We just discovered a bed of invasive wakame and grasileria seaweed that we will be using for tomorrow’s subtidal salad. Seaweed should always be rinsed in seawater because using fresh water will cause the seaweed to lose flavor and nutrients. Just a little piece of information I learned from my mom when I was a kid.
Chef Luis proudly displays his Nigiri Universal creation which is three quarters plant based. For animals it contains, venison instead of tuna, local squid and mackerel, and bluegill sunfish which harkens back to the freshwater origins of sushi: to a time when everything we ate came from our back yard. I consider the sushi that we serve at Miya’s to be more traditional than the sushi that is considered traditional today, which is globally caught seafood smorgasbord.
Also, as part of Le Wind, is tilapia grown by students of BRASTEC in Bridgeport and instead of tuna we have seared venison topped with wild garlic mustard and a ginger roasted sesame Chardonnay sauce. Because humans have encroached on their woods, deer are considered populated.. And unlike livestock, venison high in heart healthy omega 3s and low in saturated fats. Also, wild animals do not contain antibiotics which encourage the growth of resistant bacteria.
One of my favorite foods to eat at Miya’s is our salad. I eat one or two large ones, every day. The veggies and the greens are grown by the Miya’s farm, my mom (in her garden), Yale Farm, and Waldingfield Farm. I do all the foraging for the wild greens. Eating organic and wild plants full of protective phytochemicals, nutrients, fiber, and minerals is vital to good health.
Here’s a sneak peak of the invasive species dish that I made for the article that I wrote for Scientific American Magazine. My work will be featured in the September issue. I’m so happy to be in the magazine because my dad is scientist and I grew up reading Scientific American.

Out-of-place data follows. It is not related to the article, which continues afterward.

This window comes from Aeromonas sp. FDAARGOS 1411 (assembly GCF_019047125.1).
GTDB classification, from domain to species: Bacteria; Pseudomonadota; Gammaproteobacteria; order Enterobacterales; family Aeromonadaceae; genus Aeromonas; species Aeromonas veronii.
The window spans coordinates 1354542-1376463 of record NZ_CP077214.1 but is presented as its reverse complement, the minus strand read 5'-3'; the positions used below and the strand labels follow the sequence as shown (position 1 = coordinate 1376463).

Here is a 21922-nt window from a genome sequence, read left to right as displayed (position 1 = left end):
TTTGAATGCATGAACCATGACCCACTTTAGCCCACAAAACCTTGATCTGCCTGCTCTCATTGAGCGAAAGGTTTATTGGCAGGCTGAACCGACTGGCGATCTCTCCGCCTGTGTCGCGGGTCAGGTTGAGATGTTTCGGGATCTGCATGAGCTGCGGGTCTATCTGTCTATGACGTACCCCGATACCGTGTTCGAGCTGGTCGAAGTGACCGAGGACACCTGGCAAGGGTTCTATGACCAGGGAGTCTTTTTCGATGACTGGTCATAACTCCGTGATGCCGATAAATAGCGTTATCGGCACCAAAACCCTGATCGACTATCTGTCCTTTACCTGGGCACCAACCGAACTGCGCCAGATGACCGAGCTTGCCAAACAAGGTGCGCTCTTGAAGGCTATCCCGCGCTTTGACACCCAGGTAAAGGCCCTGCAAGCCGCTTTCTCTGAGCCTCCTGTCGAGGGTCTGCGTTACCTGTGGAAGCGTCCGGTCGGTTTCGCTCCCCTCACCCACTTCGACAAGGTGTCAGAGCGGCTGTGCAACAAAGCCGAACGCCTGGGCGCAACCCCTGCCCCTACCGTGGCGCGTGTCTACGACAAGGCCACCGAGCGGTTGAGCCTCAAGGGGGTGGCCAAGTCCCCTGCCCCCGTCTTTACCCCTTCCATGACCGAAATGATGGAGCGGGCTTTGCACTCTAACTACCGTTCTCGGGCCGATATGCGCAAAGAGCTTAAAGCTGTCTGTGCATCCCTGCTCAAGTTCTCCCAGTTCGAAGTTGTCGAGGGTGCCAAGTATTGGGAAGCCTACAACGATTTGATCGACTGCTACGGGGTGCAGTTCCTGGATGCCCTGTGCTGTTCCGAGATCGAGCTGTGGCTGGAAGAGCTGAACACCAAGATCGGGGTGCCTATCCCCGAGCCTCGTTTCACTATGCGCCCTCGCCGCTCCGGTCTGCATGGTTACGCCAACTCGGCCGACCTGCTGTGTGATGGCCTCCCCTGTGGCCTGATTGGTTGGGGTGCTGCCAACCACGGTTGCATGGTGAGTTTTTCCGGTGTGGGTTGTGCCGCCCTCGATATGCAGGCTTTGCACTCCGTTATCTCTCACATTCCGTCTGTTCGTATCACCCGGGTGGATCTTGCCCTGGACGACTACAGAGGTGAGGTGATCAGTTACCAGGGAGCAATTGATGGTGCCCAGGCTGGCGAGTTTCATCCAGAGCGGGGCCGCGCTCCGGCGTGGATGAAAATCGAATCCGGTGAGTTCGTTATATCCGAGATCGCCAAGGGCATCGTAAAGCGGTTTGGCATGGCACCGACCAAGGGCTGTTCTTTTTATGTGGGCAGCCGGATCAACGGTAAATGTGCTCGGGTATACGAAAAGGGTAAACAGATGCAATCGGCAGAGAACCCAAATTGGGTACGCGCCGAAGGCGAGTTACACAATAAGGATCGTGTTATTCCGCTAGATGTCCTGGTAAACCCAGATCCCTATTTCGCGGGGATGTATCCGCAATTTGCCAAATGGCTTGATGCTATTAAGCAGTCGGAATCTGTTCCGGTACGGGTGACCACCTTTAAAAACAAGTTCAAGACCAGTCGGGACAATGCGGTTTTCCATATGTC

This dish is designed to look like the craggy sea shores where I go hunting and foraging for local invasive species; it’s, also, designed to look like a mammalian heart, with ventricles up on top. The ventricles are made from invasive wakame and invasive common periwinkles, and our proprietary recipe of whole grain sushi rice. The crabs are invasive European green and invasive Asian shore crabs that have been seasoned and oven crisped until their little shells are brittle enough to eat.
Many cultures have believed that the soul resides in the heart; and many still believe, it is the very essence of life. One thing that we are certain of is that the heart is an organ that is vital to physical life. This dish is intended to be a metaphor for life itself. It is both lovely and grotesque, and upon further inspection, it is composed of a series of very complicated relationships. The relationships that invasive species have with the habitats that they occupy are quite complicated too.
Here I am hunting for cicadas with rock star photographer, Andrew Sullivan, who shot this thirty second video showing everyone how to catch these tasty little critters. Cheers friends!
Here’s a snap shot of the wonderful team leaders of New Haven Farms, a CSA - founded and run by women - that is dedicated to bringing fresh, local, organic produce to a membership of (mostly women) who are both low income and prediabetic. I am the Director of Cooking and Nutrition and having been raised by a fabulous mother, understand how vital women are to the mental, physical, and spiritual health of every individual and society as society as a whole.
Twice a week, we will teach folks how to prepare and eat fresh, whole foods, avoid processed foods and added sugars, and reconsider portion sizes too. Medical professionals and sociologists at Yale University and Fair Haven Health Clinic will track the actual health impacts of the program.
Check out Professor Joe Roman’s talk on invasive species and it’s significant effect on biodiversity. Along with Climate Change, the challenge of invasive species is a top five ecological problem that we face today.